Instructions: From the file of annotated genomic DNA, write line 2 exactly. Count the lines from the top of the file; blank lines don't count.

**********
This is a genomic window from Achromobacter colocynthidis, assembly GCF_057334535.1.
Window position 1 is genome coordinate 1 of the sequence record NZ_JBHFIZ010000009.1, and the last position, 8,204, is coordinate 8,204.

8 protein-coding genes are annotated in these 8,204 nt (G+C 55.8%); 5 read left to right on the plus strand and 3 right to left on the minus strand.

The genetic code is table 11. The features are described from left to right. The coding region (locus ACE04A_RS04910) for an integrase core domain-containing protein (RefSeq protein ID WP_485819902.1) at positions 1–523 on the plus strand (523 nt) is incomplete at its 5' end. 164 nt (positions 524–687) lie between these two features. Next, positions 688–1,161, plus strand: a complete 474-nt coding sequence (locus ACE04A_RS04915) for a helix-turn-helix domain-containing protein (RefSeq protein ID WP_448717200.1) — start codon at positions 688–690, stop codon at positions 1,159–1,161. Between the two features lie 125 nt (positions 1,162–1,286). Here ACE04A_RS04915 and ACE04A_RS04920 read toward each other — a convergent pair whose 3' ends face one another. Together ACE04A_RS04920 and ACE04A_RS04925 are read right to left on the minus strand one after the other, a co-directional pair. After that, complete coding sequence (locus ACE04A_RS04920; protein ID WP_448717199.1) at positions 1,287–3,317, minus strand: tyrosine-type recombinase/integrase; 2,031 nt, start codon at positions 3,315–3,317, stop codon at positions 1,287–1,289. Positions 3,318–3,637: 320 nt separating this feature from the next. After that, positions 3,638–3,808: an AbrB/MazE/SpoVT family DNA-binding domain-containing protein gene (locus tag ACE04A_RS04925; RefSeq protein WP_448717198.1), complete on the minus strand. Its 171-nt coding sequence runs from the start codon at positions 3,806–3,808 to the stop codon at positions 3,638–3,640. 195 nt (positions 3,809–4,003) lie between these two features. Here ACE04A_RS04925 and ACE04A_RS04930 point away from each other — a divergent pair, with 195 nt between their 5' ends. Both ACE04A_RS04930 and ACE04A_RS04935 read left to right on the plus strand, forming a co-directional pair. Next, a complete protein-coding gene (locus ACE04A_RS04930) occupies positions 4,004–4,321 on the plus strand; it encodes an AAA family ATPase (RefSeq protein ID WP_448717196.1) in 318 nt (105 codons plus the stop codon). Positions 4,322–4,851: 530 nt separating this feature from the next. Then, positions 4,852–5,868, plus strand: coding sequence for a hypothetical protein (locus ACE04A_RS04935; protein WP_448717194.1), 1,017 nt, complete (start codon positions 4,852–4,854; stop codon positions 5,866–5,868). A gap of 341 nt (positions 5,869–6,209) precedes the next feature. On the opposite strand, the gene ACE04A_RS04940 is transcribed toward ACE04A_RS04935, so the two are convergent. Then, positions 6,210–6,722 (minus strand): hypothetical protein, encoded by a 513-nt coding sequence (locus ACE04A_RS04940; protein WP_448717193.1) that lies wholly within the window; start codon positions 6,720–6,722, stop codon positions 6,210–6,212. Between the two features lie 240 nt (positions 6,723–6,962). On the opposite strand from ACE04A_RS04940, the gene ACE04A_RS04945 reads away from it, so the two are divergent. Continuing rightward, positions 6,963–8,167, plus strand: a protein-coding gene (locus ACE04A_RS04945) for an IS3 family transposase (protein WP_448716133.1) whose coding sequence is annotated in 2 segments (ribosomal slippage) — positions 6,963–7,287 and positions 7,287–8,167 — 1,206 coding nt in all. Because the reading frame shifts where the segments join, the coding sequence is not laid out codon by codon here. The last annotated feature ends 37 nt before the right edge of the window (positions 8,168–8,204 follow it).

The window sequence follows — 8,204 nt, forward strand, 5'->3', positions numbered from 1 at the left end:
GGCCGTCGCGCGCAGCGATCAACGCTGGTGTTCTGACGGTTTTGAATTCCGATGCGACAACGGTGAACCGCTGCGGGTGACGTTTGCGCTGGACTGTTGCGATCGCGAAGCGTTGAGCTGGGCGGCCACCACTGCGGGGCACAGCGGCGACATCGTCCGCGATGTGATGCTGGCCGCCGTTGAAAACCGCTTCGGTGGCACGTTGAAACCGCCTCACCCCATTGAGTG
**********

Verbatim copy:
Window position 1 is genome coordinate 1 of the sequence record NZ_JBHFIZ010000009.1, and the last position, 8,204, is coordinate 8,204.